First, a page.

BENNINGTON — The developer behind two controversial solar projects, one which was denied a state permit, has filed numerous motions and requests with the Public Service Board.
The New York City-based company demanded hearings for amended proposals, criticized the agency on procedural grounds, and alleged the board and another agency violated a written agreement.
But state agencies, the town and a resident have blasted the company for what's been called in Act 250 documents as "frivolous filings."
The Apple Hill and Chelsea Hill solar projects were both proposed by Otter Creek Solar LLC, a subsidiary of Allco Renewable Energy Limited. In February, Chelsea Hill's request for a "certificate of public good" was denied by the state's Public Service Board, which in its decision relied heavily on the town plan. The board found the project violated three of the four requirements the town plan has for the Rural Conservation District. No decision has been issued for Apple Hill.
Since March, Michael Melone, vice president and general counsel for Allco, has filed numerous motions with the board, among them: That the order denying a CPG for Chelsea Hill be vacated; that the board consider amended proposals for both projects; and that it strike responses from the Agency of Natural Resources and Public Service Department from the docket. Melone also argued the board's review of the town plan "represents unfair surprise and a violation of due process."
The developer "should not only be denied its motions, but also should be sanctioned for filing reams of paper requiring intervenors to expend resources in terms of time and money to respond to the endless filings," Libby Harris, an Apple Hill Road resident, wrote in a June 3 response to the board.
Both were filed as separate projects, but would be sited right next to each other and share a 27.3 acre parcel near Apple Hill and Willow Brook Roads, near the Apple Hill neighborhood.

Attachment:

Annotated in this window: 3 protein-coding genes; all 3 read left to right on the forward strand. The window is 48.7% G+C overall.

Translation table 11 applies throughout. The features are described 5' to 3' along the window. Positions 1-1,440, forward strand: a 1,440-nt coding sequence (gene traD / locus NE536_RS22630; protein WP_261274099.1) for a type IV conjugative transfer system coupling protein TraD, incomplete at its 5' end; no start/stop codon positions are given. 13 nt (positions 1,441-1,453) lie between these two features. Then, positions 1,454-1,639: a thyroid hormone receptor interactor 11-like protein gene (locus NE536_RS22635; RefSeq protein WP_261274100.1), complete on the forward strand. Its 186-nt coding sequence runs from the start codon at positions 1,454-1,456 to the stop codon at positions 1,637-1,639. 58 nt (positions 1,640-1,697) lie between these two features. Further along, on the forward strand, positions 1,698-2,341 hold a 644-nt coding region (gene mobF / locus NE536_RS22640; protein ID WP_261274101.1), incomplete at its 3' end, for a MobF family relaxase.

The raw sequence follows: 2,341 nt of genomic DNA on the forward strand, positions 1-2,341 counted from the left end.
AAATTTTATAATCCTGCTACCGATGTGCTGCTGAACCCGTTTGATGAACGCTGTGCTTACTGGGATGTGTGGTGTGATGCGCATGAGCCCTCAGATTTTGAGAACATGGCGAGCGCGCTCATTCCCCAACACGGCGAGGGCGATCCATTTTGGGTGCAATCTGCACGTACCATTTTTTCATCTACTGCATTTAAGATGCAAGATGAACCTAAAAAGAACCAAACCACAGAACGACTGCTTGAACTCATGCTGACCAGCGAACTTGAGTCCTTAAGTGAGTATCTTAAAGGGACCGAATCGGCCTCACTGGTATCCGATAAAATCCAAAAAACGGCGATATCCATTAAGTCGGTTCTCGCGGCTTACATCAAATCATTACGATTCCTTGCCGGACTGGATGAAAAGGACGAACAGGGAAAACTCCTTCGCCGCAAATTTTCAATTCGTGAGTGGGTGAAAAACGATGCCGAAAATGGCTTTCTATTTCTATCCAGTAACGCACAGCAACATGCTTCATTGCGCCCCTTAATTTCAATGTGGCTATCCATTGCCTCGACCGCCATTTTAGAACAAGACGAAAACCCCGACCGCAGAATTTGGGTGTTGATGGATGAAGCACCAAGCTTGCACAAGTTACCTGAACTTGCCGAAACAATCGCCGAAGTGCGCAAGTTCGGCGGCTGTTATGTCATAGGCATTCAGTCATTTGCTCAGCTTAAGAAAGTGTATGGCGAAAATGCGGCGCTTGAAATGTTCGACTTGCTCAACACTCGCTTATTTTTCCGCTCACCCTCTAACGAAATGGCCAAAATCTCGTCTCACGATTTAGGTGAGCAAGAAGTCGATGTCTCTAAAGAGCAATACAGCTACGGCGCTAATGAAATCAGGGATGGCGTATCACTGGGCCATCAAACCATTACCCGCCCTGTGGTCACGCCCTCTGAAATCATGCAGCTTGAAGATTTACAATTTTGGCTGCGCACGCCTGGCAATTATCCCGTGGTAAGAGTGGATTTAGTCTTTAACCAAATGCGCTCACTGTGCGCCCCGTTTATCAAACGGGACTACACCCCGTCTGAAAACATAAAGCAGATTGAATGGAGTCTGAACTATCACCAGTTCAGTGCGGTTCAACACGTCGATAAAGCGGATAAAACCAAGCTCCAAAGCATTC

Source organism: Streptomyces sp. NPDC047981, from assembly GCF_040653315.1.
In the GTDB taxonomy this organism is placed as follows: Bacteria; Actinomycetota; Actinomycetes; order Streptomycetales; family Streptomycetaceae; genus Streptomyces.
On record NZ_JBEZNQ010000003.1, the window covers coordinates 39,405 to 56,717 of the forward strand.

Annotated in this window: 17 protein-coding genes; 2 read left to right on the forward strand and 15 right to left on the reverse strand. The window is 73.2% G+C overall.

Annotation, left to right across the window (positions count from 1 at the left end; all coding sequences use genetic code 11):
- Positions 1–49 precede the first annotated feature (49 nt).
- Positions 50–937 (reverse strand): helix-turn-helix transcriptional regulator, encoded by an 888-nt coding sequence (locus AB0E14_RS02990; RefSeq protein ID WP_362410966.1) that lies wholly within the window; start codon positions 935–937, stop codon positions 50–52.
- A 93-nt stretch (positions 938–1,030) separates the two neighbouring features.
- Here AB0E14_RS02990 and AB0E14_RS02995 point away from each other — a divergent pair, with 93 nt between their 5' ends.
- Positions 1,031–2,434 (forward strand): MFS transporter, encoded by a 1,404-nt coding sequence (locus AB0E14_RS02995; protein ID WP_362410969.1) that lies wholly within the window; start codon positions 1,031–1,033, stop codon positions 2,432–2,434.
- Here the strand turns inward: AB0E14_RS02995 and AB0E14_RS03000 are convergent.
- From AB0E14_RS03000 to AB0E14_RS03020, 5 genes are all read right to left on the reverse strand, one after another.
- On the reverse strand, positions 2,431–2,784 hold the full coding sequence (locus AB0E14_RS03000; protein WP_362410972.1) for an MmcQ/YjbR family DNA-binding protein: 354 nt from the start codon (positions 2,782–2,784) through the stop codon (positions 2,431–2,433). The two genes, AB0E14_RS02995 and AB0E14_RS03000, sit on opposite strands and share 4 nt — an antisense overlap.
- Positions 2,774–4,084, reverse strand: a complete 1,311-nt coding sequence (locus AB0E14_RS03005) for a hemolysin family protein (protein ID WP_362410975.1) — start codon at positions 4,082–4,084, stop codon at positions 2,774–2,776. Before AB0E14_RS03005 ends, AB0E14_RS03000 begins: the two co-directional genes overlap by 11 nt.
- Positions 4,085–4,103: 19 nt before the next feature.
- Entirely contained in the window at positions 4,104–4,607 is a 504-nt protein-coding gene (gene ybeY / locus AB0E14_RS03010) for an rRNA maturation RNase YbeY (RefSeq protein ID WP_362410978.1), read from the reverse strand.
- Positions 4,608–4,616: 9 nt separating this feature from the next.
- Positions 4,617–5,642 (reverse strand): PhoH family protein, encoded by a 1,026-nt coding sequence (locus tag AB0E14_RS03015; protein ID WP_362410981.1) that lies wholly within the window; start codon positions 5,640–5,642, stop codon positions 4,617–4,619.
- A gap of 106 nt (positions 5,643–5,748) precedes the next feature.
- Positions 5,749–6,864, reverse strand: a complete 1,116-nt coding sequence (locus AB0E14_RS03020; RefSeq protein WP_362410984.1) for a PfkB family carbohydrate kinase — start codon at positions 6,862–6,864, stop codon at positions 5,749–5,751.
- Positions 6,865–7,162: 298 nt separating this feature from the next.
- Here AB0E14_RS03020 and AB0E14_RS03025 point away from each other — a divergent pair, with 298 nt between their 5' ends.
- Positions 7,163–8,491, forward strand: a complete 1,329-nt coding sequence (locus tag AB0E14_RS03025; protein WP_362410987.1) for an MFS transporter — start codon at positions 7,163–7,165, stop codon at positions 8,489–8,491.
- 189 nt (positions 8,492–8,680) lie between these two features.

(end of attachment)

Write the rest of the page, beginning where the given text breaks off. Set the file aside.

Chelsea Hill Solar LLC first petitioned for a CPG in June 2014. An amended site plan the developer filed in March, which was not formally accepted by the board, reduced the footprint from 14.85 acres to 10.2 acres and the amount of cut forest from 14.85 to 12 acres.
Apple Hill Solar LLC first petitioned for a CPG in March 2015. An amended site plan, which also wasn't accepted, reduced the footprint from 12.5 acres to 8.3 acres; reduced the amount of cut forest from 12.5 acres to 10.6 acres; and increased the setback between the southern property from 20 feet to 228 feet.
The developer hasn't yet petitioned for solar arrays it intends to build on 76 acres of land between the Home Depot and Carbone Motor Group on Route 67A, and west of the Publyk House and Bennington Project Independence on Route 7A. A 45 day notice letter sent on April 7 detailed three projects totalling 4.99 mw and collectively dubbed Battle Creek Solar.
For the Chelsea Hill project, the developer in March submitted a request for judicial notice with some 750 pages of material; a motion to reopen discovery; and a motion to vacate the board's order which denied a permit. The same month for Apple Hill, the developer requested judicial notice and filed a motion to reopen discovery.
Jeanne Elias, special counsel for the Public Service Department, argued in an April 29 response that the board should deny the motions on the grounds it had already denied the original petition.
"In other words, as there is no petition, there is nothing to amend," Elias wrote.
On May 12, Melone filed motions to strike responses from the Agency of Natural Resources and Public Service Department. He argued that the responses represent a breach of contract, their "duty of good faith and fair dealing."
But Donald J. Einhorn, general counsel for ANR, stated in a May 25 response that the developer misinterpreted a Memorandum of Understanding it entered with the agency and that the board should dismiss the motion with prejudice.
"Filling basis motions...serves no productive purpose, requires the expenditure of additional agency resources, and should not be condoned," he wrote in the response.
"[The developer] has the arrogance to think that if it objects to the judgment of [the board] in denying the project, and keeps coming back offering baseless, willy nilly arguments... then it will be victorious," Harris wrote in a June 3 response. "Enough time and massive amounts of energy have been spent in considering this project and it was denied on the strength of the many reasons given by [the board]."
Contact Edward Damon at 413-770-6979